Chapter 6 provides the most comprehensive dataset of soil respiration in tropical savannas in Australia. Soil respiration was measured monthly for two years at the three sites. Soil respiration was temporally controlled by temperature and moisture availability, with high respiration rates (~4-8 μmol m⁻² s⁻¹) during the wet season (November - April) when plant growth is high, and low respiration rates (~1-4 μmol m⁻² s⁻¹) during the dry season (May - October) when plant growth slows. Soil respiration was spatially variable and controlled by proximity to woody vegetation with high soil respiration rates near trees and low soil respiration rates in open areas dominated by grasses. Soil respiration in these tropical savanna environments is thus both temporally and spatially heterogeneous suggesting that more complex models may be required to accurately estimate the soil respiration in such systems.

In Chapter 7, an experimental drought was created at Davies Creek over two years in order to examine the effects of drought on soil respiration and soil chemistry. The drought successfully reduced soil moisture without impacting significantly on other environmental variables. The drought delayed the growing season of the grasses in the first year and killed them in the second year. Soil respiration was correspondingly reduced in the first wet season and then increased in the second wet season, likely as a result of these changes to plant biomass availability. Higher soil carbon in the drought experiment suggests that there were additional carbon inputs, presumably due to the death of the grass and subsequent recolonisation of the soil by neighbouring grasses. Extended droughts could see shifts in species and ecosystems potentially accompanied by an increase in soil respiration before ecosystem stability is reached.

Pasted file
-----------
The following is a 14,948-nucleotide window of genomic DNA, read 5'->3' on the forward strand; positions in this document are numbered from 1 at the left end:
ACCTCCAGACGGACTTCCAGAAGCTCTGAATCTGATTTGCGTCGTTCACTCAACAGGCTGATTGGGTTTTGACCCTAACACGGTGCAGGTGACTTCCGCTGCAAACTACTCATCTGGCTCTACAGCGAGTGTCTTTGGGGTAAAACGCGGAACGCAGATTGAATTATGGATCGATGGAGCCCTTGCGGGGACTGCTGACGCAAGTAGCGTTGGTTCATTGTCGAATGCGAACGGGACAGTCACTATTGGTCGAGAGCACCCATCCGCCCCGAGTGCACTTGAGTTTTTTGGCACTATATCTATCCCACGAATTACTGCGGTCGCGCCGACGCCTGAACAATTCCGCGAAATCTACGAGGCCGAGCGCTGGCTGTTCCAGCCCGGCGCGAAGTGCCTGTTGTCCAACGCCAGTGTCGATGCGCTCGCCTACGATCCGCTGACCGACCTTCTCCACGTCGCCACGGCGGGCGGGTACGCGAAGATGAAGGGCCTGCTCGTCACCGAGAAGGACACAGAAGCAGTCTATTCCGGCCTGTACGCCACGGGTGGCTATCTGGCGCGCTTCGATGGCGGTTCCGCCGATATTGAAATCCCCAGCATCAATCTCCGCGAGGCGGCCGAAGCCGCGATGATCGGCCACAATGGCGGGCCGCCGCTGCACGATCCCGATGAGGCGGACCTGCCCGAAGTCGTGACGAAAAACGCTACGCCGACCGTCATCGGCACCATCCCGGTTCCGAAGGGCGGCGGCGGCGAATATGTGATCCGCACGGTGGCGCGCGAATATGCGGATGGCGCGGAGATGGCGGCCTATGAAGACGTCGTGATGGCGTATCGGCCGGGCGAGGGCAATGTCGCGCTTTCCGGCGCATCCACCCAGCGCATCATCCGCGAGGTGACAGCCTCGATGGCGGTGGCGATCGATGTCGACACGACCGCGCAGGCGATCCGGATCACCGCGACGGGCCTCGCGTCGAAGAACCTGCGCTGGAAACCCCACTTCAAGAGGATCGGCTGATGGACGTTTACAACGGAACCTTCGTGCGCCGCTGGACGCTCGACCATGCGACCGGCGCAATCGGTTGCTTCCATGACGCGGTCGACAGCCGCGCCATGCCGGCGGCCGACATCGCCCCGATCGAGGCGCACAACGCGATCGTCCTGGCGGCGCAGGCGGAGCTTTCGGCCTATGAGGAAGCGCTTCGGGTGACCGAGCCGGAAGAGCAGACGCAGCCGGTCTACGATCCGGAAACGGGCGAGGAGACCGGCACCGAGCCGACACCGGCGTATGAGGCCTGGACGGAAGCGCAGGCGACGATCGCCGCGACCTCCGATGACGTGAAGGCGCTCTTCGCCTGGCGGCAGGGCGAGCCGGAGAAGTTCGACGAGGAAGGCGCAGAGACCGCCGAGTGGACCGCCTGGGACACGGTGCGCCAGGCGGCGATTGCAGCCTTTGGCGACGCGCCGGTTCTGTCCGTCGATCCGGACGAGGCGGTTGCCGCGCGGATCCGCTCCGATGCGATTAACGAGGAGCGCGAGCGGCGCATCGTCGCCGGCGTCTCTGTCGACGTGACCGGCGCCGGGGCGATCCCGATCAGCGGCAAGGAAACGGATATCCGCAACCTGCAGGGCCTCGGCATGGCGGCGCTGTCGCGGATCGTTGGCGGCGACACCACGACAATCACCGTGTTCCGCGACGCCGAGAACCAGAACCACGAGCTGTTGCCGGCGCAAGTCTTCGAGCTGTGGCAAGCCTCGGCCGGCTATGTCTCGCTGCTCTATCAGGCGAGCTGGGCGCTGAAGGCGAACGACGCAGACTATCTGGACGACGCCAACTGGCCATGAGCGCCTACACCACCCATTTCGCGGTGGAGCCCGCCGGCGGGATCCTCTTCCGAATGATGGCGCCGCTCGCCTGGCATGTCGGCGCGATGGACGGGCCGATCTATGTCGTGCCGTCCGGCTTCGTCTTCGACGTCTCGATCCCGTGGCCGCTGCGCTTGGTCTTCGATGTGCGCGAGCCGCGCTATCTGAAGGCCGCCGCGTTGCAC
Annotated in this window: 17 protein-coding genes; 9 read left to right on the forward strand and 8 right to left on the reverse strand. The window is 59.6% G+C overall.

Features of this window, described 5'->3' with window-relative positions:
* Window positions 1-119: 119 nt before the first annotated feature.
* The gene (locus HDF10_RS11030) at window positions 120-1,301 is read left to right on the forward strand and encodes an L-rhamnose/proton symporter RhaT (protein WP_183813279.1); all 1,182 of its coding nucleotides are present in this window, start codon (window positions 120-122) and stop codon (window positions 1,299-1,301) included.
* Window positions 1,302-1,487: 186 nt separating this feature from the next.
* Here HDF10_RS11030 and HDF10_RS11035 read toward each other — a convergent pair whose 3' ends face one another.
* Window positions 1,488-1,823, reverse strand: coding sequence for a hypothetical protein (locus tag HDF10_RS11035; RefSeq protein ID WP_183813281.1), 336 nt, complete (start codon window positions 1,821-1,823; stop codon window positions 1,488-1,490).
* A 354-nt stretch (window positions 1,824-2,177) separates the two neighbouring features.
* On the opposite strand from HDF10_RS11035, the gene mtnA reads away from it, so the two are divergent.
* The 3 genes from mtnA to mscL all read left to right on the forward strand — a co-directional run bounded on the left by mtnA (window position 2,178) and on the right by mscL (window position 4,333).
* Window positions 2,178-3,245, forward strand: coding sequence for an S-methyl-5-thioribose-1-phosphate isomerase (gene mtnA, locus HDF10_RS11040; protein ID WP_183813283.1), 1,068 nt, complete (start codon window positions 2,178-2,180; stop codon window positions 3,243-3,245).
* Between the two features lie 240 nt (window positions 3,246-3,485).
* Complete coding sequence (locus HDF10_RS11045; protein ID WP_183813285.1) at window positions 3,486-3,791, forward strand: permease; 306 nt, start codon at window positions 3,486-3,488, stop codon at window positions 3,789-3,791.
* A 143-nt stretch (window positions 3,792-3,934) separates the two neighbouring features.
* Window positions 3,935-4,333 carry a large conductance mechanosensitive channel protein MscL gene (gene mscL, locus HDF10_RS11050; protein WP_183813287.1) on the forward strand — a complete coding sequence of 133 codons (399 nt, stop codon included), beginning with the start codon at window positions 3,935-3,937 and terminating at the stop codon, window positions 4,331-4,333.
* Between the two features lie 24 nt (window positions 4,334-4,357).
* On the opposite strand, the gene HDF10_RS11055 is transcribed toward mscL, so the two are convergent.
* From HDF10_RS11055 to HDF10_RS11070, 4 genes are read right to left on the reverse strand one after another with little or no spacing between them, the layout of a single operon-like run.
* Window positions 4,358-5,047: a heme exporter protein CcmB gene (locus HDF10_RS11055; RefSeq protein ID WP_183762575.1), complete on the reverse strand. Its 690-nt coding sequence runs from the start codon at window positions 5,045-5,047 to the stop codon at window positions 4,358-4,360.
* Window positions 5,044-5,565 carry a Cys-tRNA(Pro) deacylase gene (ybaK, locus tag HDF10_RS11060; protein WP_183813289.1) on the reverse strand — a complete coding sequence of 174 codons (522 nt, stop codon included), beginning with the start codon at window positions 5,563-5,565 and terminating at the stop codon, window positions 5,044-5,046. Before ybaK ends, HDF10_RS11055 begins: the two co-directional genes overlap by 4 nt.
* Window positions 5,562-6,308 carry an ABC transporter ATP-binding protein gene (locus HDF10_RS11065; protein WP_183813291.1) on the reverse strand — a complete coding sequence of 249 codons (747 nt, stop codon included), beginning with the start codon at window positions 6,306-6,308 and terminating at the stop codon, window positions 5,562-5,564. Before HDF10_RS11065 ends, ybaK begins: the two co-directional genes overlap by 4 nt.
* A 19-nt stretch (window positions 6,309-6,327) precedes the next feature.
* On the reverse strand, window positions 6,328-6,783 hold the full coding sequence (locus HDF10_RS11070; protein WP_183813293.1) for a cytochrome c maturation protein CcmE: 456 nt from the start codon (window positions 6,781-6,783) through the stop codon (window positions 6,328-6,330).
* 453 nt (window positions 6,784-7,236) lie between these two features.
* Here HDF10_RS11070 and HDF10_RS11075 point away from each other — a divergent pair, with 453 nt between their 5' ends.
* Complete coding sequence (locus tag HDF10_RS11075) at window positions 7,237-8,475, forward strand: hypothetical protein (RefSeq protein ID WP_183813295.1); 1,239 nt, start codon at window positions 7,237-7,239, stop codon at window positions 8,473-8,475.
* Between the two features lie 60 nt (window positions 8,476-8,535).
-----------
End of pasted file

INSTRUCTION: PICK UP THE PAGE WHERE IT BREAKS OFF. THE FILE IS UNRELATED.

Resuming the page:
This study presents the first comprehensive assessment of carbon cycle dynamics in tropical savannas in Queensland. Furthermore, this is the first study in Australia to examine transition zone savannas that occur at the rainforest-savanna boundary and the first study in Australia to attempt to simulate drought in tropical savannas.

Item ID: 49914
Item Type: Thesis (PhD)
Keywords: Brooklyn Stations, carbon cycle, carbon sequestration, carbon stocks, climate change, Davies Creek, drought, Far North Queensland, Koombooloomba, rainforest-savanna boundary, soil carbon, soil respiration, transition zone savannas, tropical savannas
Date Deposited: 22 Aug 2017 04:31
FoR Codes: 05 ENVIRONMENTAL SCIENCES > 0503 Soil Sciences > 050301 Carbon Sequestration Science @ 50%
05 ENVIRONMENTAL SCIENCES > 0501 Ecological Applications > 050101 Ecological Impacts of Climate Change @ 25%
05 ENVIRONMENTAL SCIENCES > 0502 Environmental Science and Management > 050206 Environmental Monitoring @ 25%
SEO Codes: 96 ENVIRONMENT > 9603 Climate and Climate Change > 960307 Effects of Climate Change and Variability on Australia (excl. Social Impacts) @ 50%
96 ENVIRONMENT > 9614 Soils > 961403 Forest and Woodlands Soils @ 50%